The Meka Maw’o self-help group were in the final stages of constructing their first sand dam when we visited them in southeast Kenya in May 2018. The community have faced many issues due to an insufficient water supply, but hope having nearby access to safe water will help shape a better future.

We met with Benson Kyalo Kituku to discuss the project. He works for our partners, the Africa Sand Dam Foundation (who supported with the build), and was inspired to get involved after seeing the benefits a sand dam brought to the village he grew up in, one that was previously beset with similar circumstances.

The nearest water supply, River Thwake, is a leading cause of the problems the community face. Its contamination produces major health risks, and Benson said, “There were some cases of typhoid from the water they get from the river. So initially when they were fetching water from that point, there were many cases of diseases.” Furthermore, it is almost 15 kilometres away from the community. Benson Kyalo Kituku, Africa Sand Dam Foundation.“Getting water for their domestic work purposes was a hard task, especially for the women. They were walking a far distance to get this water,” he explained. 

"After having access to safe water and having plenty of water, the community will have good health, they will grow vegetables, better crops and food which will improve their diet and nutrition, and they will also improve their income (from selling what they produce).”

Benson Kyalo Kituku, Africa Sand Dam Foundation, southeast Kenya.

Children’s lives were also affected, and their learning hindered, as time for school is constantly affected by waterborne diseases or water shortage. When the long journey in search of water isn’t replacing lessons, Benson said they “were missing school because the water was salmonella contaminated, and when the children have the diseases you often find that they are not attending the schools frequently.’”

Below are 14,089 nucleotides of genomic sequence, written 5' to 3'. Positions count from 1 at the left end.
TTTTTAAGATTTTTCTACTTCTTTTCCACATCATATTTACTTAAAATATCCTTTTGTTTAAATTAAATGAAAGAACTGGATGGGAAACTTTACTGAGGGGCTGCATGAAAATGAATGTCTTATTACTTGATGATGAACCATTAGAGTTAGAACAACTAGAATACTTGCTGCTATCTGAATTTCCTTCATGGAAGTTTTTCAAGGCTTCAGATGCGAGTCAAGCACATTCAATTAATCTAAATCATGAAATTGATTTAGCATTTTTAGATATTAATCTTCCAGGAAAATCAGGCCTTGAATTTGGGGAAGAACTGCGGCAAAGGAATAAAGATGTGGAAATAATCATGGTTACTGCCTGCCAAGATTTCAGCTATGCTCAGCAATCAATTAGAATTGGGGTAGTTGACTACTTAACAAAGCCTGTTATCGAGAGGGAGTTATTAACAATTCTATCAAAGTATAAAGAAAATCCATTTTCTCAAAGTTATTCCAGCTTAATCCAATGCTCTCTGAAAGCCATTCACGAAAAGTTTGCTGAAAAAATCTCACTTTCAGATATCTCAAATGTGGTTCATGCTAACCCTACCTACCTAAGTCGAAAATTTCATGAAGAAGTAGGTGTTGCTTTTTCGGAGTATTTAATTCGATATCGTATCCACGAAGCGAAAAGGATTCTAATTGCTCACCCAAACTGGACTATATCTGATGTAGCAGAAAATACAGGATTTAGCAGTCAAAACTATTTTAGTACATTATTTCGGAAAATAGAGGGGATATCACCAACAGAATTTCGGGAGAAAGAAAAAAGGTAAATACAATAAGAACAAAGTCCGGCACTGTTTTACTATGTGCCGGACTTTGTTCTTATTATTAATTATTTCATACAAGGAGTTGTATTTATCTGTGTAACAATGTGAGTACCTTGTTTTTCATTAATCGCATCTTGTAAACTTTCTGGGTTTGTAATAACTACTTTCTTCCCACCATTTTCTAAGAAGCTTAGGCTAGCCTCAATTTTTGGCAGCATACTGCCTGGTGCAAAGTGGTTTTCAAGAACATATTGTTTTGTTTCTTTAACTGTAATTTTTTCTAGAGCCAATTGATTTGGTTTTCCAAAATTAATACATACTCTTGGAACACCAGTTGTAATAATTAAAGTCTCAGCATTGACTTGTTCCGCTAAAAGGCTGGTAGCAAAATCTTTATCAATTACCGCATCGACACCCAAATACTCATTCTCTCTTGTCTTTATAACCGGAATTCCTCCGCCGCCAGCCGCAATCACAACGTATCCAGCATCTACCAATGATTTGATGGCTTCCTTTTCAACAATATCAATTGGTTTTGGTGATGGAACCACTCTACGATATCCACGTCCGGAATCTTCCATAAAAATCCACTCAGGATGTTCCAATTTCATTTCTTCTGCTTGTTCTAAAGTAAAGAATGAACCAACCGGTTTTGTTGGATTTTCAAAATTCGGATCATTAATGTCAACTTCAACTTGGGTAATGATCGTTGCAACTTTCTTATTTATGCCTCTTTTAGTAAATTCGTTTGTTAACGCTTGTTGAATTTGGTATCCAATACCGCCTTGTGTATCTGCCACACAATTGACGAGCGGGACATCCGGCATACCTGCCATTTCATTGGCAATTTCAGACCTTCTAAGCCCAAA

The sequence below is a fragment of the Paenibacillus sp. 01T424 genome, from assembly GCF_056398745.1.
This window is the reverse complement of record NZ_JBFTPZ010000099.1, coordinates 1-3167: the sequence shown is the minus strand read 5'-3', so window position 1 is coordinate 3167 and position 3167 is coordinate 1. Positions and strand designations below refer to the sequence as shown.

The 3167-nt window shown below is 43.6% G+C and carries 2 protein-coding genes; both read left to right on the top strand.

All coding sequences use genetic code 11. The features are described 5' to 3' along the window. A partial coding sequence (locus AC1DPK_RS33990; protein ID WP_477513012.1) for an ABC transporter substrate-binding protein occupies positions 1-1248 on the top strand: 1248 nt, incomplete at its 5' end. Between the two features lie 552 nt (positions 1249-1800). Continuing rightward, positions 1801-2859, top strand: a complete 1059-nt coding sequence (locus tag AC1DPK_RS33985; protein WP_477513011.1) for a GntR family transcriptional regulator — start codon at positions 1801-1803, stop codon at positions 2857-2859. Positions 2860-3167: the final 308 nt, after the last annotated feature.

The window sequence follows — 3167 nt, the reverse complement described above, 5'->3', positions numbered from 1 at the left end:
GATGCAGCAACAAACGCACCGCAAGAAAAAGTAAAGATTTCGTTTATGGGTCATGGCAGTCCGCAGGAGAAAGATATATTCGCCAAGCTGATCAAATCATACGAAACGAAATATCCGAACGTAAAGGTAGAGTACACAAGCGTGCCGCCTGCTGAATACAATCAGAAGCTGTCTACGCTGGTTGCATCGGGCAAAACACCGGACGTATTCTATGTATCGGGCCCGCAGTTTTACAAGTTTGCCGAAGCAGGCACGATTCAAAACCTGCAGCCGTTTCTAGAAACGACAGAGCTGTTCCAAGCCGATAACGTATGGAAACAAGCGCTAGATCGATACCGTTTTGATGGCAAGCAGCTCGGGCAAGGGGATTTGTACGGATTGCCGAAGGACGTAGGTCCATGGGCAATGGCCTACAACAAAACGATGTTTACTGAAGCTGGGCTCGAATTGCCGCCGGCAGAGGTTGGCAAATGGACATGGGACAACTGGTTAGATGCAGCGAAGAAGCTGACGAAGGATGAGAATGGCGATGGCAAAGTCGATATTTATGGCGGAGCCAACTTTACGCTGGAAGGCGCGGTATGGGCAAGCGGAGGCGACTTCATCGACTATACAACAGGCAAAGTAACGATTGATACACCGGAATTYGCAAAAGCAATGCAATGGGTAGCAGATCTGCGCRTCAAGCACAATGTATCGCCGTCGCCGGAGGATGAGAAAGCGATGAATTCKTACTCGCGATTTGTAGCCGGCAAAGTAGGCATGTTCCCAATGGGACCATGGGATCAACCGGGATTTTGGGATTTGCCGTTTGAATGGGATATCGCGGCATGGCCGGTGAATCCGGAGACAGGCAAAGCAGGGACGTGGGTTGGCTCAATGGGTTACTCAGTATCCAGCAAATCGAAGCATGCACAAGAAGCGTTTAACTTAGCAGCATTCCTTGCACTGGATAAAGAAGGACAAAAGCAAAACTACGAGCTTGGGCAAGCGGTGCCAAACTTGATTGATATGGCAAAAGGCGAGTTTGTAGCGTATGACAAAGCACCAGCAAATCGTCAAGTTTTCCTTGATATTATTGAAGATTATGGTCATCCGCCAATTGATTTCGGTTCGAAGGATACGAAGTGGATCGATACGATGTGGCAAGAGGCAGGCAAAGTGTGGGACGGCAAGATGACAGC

They hope the completed sand dam (once filled with water from the rainy season) will provide a solution to these problems, just as Benson witnessed in his own village. He said “after having access to safe water and having plenty of water, the community will have good health, they will grow vegetables, better crops and food which will improve their diet and nutrition, and they will also improve their income (from selling what they produce).”

The amount of time saved will also allow people to focus more on farming and domestic needs, providing opportunities to dig terraces, plant food, trees and care for the family. They will be able to grow cabbages, kales, tomatoes, spinach and fruit trees, such as mango. None of this would be possible without sand dams and water irrigation.

Meko Maw'o self-help group hard at work building their sand dam.

As a last word, Benson shared how excited the community are to see the impact of their hard work in 2019, and highlighted how appreciative the community are towards those who have offered support so far. He said: “They feel very happy and thank all donors because of this support, and they wish they will continue to support them to improve their lives.”

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